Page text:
And that’s where the danger lies. Everything is fine until it’s not. For Eden Rugby Premiers captain Stuart Ta’avao, everything was fine until the last game of the season when he suffered his fifth concussion. That was a month ago and he’s still experiencing symptoms. “I don’t know what happened, really, but I had a blow to the back of the head and had blurred vision and pins and needles running down my back.” Much like Crotty, Ta’avao typically recovered from his concussions in a few days, a week tops. But heading into his fifth week, he still feels “like I’m hungover all the time, always forgetting things I should remember.” Everything’s fine until it’s not.
Asked if he’ll be returning to the field next season, Ta’avao, a lifelong rugby fanatic, doesn’t hesitate in saying no. “For me, at my age especially, it’s a lot easier to say I probably won’t go back to play.” But he knows it’s not so easy for other players, particularly All Blacks. “If that was my bread and butter and that was feeding my family, it might be a different decision.”
When playing a game that could impair you for life, it helps to get paid. Which brings into question the responsibilities of the people who employ rugby players. According to the Worksafe criteria, the New Zealand Rugby Union, as well as the Super Rugby franchises, are PCBUs (person – or organisation – conducting a business or undertaking). A PCBU’s primary duty of care is to “ensure, so far as is reasonably practicable, the health and safety of workers, and that other people are not put at risk by its work.” Injuries are simply an occupational hazard in any sport. But an employer must manage risk. At what point does sending an employee back to a workspace where they have suffered multiple, and regular, mild traumatic brain injuries constitute a failing on the part of the employer.
One player at least has decided that point has already past. Former Irish age group international Cillian Willis is suing his former club Sale Sharks for ‘clinical negligence’ after they allowed him to play on despite receiving a concussion and then another head knock in a club game. Willis, 28, hasn’t played rugby since and never will. The case won’t be heard until next year but will be a watershed moment, if only as a harsh reminder to clubs and national organisations of the lives they’re ultimately responsible for.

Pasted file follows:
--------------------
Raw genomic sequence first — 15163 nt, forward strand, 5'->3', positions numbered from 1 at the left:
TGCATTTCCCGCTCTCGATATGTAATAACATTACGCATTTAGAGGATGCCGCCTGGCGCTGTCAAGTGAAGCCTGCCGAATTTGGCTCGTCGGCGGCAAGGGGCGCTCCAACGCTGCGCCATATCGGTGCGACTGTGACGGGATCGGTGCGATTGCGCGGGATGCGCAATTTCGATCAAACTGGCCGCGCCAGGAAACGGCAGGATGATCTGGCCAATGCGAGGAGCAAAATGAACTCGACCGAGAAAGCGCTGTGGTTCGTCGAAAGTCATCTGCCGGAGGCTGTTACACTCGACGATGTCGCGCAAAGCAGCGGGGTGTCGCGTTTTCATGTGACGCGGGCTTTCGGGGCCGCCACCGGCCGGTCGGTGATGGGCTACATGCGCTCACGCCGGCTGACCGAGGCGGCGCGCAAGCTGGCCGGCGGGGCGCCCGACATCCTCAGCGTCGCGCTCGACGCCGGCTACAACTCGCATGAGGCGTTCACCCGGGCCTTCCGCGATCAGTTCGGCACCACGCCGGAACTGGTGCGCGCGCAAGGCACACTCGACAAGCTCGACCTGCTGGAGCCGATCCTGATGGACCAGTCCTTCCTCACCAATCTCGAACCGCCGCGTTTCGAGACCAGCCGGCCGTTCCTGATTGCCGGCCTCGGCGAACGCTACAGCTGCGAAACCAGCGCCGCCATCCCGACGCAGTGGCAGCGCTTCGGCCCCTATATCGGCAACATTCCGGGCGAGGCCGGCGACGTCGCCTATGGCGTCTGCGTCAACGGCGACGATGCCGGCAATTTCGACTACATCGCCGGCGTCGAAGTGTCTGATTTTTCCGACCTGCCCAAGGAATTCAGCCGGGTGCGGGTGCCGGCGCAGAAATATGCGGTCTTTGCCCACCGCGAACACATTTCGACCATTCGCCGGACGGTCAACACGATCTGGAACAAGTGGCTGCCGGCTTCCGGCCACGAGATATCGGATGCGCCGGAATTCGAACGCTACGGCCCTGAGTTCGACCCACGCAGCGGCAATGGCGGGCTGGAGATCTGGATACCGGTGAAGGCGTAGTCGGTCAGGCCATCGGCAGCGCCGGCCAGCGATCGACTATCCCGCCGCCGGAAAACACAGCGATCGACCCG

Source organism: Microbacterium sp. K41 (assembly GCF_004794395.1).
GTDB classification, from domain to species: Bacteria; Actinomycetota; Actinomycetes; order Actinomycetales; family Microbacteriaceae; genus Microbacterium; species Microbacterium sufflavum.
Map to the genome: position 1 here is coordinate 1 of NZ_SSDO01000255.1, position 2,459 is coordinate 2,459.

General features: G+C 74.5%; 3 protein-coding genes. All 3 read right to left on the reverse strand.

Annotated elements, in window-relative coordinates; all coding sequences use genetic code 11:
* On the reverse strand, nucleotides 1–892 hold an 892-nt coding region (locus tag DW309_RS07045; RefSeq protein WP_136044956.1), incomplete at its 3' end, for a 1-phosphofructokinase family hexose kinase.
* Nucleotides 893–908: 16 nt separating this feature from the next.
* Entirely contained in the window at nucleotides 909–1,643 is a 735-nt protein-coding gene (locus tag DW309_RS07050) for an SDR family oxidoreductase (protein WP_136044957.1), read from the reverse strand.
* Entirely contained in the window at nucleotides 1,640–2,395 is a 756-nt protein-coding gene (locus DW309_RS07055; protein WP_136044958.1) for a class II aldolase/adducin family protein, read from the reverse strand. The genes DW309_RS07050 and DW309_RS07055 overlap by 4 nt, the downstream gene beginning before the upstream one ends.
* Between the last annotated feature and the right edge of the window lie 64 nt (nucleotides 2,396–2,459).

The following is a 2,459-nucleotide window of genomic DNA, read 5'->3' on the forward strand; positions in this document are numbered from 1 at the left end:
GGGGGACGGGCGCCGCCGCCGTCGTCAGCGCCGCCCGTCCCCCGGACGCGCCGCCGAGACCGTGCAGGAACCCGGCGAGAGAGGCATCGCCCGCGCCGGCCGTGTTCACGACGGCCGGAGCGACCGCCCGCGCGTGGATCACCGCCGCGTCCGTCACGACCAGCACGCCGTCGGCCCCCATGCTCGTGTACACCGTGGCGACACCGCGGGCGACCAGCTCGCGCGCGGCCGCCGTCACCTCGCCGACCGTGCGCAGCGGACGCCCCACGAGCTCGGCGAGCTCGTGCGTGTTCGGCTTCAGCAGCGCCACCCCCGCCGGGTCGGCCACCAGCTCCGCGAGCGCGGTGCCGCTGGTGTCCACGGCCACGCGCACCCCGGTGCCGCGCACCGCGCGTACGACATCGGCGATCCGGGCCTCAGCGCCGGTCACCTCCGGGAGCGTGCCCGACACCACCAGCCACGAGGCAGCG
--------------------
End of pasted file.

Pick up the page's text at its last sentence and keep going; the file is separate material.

It’s a grey area. It could set a dangerous precedent for an organisation or club to force resignation or retirement on a player. But at the same time, asking a player to make big decisions soon after receiving a brain injury that’s known to impair cognitive functions is ironic at best. Mils Muliaina, an All Blacks test centurion, knows that there’s no easy solution. But longer rest periods is a good start. “I understand that’s sometimes difficult to do because there’s so much external pressure with having to get back on the field, sponsorship, the game, also the pressure of the player saying he’s alright. But there has to be something that the high honchos have to come up with and put their brains together that works for everyone and keeps players safe.”
Stuart Ta’avao has a brother playing rugby professionally and knows the difference between recreational rugby and career rugby. Saying no to your livelihood to protect your brain is a harder decision than many would appreciate. But after speaking for fifteen minutes about his concussion, his playing career, and the symptoms he still experiences five weeks on, Ta’avao seemed to reach a new conclusion.
“If I played rugby again and it would affect my ability to function, would I still do it? That’s an easy decision for me now. Actually even if I was a professional, that would be an easy decision.”